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  • Print publication year: 2012
  • Online publication date: June 2018

7 - Knowing me … knowing you: the role of technology in enabling collaboration



The authors would like to thank all the staff who took part in the projects described below, particularly Andrew Walsh and Alison Sharman for their assistance in putting together the sections on Lemon Tree and the Roving Librarian respectively.


This chapter uses the University of Huddersfield as an example of how technology has allowed libraries of all kinds to work more collaboratively and analyses to what extent these developments have been successful. It focuses on the broad approaches that are being used via innovative technology and rich media to both reach and understand our customers, as well as how developments in the community (e.g. open data, social media, open publishing, repositories and shared services) have enabled the sharing, use and re-use of information, data and objects:

Our job over the next five to ten years is to provide a way to access these valuable resources in an intuitive, easy to use one-stop shop, and not to be afraid of running a continual beta test where new services and functions can be added as and when necessary. To do this we need flexible, interoperable resource-discovery systems based on open source software. In addition, we must keep evaluating users’ needs and reach out by adapting our systems to fit their requirements, rather than expecting them to come to us; indeed our very future depends on it.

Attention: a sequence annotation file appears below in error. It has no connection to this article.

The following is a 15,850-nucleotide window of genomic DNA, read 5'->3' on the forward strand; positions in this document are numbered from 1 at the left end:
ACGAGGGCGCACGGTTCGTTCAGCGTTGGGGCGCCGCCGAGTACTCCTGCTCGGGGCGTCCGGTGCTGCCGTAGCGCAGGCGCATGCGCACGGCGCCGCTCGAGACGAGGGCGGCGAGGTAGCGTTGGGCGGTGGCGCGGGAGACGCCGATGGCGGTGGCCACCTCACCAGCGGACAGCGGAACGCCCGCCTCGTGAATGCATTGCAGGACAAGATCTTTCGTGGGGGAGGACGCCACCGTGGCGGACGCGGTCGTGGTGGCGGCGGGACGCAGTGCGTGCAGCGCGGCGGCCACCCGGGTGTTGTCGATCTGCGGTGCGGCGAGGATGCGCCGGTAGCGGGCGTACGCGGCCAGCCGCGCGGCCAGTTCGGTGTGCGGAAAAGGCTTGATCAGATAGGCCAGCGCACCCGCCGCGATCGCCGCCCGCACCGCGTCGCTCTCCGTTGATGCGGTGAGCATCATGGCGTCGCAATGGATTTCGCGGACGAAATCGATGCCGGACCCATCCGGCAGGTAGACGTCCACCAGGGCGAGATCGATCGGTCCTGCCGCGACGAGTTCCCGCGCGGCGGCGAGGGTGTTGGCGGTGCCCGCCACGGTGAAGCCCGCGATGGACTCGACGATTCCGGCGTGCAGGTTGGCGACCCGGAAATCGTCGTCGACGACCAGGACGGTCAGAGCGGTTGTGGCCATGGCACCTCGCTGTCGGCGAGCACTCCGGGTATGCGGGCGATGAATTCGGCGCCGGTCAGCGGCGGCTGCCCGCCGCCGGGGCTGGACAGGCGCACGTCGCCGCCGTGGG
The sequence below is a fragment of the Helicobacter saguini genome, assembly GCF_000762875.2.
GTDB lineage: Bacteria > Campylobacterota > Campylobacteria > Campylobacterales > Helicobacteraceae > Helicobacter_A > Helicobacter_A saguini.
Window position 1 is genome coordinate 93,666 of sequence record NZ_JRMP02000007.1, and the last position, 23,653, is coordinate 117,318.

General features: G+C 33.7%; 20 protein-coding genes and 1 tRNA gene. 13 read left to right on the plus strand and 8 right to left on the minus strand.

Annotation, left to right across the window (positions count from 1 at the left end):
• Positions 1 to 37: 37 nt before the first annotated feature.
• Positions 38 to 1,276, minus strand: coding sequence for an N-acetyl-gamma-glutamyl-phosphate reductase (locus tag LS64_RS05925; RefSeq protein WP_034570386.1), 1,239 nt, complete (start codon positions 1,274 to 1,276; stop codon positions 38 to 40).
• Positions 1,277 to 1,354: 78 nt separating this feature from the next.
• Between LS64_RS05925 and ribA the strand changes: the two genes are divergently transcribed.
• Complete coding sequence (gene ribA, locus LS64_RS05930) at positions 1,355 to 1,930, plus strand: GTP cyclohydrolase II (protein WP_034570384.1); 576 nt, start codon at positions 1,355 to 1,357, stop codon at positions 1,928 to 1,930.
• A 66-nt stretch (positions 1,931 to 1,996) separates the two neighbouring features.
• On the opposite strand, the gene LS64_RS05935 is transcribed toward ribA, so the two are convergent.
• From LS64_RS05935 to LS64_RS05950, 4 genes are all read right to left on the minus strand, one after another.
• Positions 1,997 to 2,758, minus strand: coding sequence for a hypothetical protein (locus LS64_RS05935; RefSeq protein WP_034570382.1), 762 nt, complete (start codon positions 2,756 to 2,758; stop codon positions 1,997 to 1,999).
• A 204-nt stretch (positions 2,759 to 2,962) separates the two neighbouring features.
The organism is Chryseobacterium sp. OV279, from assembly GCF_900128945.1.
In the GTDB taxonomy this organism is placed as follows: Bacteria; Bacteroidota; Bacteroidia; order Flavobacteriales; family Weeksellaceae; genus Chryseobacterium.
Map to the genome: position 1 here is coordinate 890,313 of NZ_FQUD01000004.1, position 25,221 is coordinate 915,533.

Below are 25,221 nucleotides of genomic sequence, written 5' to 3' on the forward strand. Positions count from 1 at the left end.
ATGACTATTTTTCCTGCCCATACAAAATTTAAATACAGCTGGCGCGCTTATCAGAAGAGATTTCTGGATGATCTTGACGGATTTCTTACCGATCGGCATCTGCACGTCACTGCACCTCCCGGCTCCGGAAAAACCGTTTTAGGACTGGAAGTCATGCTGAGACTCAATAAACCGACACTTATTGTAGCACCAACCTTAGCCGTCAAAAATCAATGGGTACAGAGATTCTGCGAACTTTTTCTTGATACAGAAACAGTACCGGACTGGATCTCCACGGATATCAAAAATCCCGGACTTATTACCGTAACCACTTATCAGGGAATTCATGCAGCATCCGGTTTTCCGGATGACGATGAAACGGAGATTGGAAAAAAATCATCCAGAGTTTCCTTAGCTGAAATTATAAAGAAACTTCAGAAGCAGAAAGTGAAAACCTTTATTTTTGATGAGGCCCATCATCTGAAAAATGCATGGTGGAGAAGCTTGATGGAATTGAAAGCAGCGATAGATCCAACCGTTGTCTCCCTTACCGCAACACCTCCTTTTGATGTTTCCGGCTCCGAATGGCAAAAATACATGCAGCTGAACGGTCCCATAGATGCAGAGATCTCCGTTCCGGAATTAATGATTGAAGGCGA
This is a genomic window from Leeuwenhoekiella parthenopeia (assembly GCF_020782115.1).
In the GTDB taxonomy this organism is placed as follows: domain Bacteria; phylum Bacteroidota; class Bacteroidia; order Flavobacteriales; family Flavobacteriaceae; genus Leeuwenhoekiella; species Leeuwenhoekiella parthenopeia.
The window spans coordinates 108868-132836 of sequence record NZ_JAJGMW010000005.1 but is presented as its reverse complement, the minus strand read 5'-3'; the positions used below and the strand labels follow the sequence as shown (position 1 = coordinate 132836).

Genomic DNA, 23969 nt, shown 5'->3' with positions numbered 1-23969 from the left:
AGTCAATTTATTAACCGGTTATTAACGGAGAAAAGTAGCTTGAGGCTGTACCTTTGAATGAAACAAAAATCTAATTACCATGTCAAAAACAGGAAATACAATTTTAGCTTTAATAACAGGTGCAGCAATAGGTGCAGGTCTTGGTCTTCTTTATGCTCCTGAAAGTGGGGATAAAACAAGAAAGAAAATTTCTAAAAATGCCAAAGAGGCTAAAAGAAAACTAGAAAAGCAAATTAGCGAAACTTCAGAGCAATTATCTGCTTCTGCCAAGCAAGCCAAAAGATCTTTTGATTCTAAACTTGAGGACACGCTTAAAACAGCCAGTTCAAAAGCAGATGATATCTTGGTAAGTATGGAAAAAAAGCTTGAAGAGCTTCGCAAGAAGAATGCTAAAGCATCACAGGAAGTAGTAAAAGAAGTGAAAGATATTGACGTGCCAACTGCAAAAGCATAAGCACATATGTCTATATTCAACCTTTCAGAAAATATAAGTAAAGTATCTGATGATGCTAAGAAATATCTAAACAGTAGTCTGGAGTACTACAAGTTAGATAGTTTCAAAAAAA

(Stone, 2009, 156)

The chapter examines a selection of projects that have been inspired by the use of technology and social media at the University of Huddersfield in order to enrich the student experience. These projects have either been borne out of collaboration or inspired by the spirit of collaboration and sharing with others over a period of ten years (Brook et al., 2002; Stone, Ramsden and Pattern, 2011a; JISC, 2008; Sero, 2009; Pattern et al., 2010; Copac, 2012). The chapter will show the importance of both collaboration and the sharing of data and will discuss this in the context of collaboration on a national scale, for which Huddersfield's Computing and Library Services (CLS) staff have a national and international reputation.